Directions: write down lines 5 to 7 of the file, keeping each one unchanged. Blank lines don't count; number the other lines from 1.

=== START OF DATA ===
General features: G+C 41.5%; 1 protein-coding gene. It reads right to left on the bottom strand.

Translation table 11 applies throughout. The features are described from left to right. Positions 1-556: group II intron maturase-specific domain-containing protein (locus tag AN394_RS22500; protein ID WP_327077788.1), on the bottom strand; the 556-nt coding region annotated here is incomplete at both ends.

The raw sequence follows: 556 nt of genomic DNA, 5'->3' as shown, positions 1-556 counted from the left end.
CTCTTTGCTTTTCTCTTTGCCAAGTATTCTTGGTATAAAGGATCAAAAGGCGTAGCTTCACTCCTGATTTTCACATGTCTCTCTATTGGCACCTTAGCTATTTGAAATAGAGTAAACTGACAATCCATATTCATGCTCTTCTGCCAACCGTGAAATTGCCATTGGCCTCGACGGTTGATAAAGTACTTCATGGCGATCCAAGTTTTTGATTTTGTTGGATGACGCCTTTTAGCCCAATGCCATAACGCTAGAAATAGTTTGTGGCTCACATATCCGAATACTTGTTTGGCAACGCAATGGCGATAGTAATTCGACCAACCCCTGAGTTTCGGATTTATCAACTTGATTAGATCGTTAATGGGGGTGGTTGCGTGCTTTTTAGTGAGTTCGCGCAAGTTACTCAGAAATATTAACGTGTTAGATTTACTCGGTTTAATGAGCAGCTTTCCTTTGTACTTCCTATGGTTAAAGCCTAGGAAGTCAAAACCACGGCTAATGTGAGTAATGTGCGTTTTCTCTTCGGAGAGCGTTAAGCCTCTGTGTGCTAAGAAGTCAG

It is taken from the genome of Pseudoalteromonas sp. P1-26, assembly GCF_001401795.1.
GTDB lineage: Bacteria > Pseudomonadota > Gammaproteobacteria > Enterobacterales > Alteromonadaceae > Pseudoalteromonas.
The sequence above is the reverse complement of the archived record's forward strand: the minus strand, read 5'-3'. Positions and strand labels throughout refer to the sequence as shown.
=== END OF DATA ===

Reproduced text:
It is taken from the genome of Pseudoalteromonas sp. P1-26, assembly GCF_001401795.1.
GTDB lineage: Bacteria > Pseudomonadota > Gammaproteobacteria > Enterobacterales > Alteromonadaceae > Pseudoalteromonas.
The sequence above is the reverse complement of the archived record's forward strand: the minus strand, read 5'-3'. Positions and strand labels throughout refer to the sequence as shown.